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Hoffmann, R. A wiki for the life sciences where authorship matters. Nature Genetics (2008)

Nuclear accumulation of estradiol derived from the aromatization of testosterone is inhibited by hypothalamic beta-receptor stimulation in the neonatal female rat.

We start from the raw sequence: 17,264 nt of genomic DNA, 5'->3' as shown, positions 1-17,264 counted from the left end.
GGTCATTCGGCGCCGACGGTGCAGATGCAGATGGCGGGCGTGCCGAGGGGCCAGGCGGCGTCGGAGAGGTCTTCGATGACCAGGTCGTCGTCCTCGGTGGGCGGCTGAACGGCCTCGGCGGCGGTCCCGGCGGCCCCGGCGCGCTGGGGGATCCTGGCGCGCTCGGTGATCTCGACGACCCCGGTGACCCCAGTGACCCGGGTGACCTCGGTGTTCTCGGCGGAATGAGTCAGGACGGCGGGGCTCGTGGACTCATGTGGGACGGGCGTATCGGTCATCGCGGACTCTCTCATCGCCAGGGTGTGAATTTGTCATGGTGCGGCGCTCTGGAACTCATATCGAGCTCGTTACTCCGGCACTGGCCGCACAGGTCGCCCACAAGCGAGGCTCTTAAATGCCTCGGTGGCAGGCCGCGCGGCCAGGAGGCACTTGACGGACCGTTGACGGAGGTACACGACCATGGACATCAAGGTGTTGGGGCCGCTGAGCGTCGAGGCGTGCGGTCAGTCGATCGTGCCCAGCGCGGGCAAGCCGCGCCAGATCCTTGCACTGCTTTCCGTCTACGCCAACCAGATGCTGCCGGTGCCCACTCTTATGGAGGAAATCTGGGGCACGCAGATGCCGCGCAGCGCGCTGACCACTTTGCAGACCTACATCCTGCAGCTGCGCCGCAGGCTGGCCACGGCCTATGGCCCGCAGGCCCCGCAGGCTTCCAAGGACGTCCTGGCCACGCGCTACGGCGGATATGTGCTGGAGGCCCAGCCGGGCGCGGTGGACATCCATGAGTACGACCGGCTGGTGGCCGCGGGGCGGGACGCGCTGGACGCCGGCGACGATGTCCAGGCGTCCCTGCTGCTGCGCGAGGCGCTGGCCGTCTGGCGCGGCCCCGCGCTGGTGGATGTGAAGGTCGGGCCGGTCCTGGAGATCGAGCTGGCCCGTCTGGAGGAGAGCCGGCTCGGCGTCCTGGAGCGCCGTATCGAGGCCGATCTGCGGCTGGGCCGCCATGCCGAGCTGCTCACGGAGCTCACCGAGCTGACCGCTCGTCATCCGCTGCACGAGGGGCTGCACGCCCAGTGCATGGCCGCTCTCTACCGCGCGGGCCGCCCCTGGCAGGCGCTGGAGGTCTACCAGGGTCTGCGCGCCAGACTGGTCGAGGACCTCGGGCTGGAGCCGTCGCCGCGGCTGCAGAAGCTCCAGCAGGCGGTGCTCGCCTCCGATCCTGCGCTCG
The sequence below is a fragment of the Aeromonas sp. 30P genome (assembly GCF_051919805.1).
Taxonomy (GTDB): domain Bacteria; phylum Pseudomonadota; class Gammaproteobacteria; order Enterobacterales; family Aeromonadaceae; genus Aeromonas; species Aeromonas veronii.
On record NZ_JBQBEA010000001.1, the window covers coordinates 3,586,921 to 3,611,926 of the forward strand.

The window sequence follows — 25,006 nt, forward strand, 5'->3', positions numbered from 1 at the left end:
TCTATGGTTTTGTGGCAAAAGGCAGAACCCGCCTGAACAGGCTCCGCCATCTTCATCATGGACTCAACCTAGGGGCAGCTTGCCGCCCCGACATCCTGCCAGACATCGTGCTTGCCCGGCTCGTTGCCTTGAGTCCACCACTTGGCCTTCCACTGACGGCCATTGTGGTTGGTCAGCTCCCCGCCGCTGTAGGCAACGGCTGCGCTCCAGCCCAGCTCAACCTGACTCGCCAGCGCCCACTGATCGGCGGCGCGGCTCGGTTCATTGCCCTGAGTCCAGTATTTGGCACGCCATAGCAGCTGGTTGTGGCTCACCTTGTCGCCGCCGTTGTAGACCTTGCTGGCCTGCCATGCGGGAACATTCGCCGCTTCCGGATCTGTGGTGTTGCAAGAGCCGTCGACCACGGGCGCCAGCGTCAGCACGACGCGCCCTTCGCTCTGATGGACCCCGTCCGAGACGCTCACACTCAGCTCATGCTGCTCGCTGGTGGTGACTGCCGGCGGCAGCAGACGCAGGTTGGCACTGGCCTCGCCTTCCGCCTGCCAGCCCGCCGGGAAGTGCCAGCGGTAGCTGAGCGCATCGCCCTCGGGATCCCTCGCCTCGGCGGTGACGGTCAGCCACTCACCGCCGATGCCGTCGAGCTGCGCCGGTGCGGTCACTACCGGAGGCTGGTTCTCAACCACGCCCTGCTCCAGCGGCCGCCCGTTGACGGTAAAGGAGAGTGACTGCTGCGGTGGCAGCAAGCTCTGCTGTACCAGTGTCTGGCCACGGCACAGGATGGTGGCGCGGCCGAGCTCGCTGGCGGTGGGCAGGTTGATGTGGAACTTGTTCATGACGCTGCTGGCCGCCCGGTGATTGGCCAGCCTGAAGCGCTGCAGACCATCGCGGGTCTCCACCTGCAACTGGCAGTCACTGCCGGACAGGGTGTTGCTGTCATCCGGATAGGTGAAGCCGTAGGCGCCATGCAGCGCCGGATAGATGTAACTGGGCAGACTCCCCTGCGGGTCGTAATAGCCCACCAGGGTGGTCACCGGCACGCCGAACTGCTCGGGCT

We previously reported that hypothalamic beta-adrenergic receptor stimulation prevents testosterone (T)-induced androgenization (defeminization) of the female neonatal rat hypothalamus. It was hypothesized that hypothalamic beta-receptor stimulation blocks androgenization by reducing the nuclear accumulation of estradiol (E2) derived from the aromatization of T. Various adrenergic agonists and antagonists were injected intracerebrally in 4-day-old female rats. [3H] T and its 3H-metabolites (including E2) were extracted from hypothalamic nuclear pellets, and separated from one another with thin-layer chromatography and/or Celite chromatography. The ratio of recovered [3H] T and E2 in the control groups was arbitrarily assigned as a 100% conversion and nuclear accumulation. Phenoxybenzamine, an alpha-antagonist, and isoproterenol and isoxsuprine, beta-agonists, inhibited the nuclear accumulation of E2 to 66.7%, 69.0% and 85.0% of control, respectively. A nonadrenergic, specific, competitive aromatase inhibitor, 1,4,6-androstratrien-3,17-dione (ATD) inhibited aromatization (and subsequent nuclear accumulation) to 39.0% of control. The beta-antagonist, hydroxybenzylpindolol, specifically prevented the inhibition of nuclear accumulation produced by phenoxybenzamine, isoproterenol and isoxsuprine, but did not alter the inhibition of aromatization produced by ATD. These studies support the hypothesis that beta-receptor stimulation prevents androgenization of the brain by inhibiting either the aromatization of T to E2 or the nuclear uptake of E2.[1]


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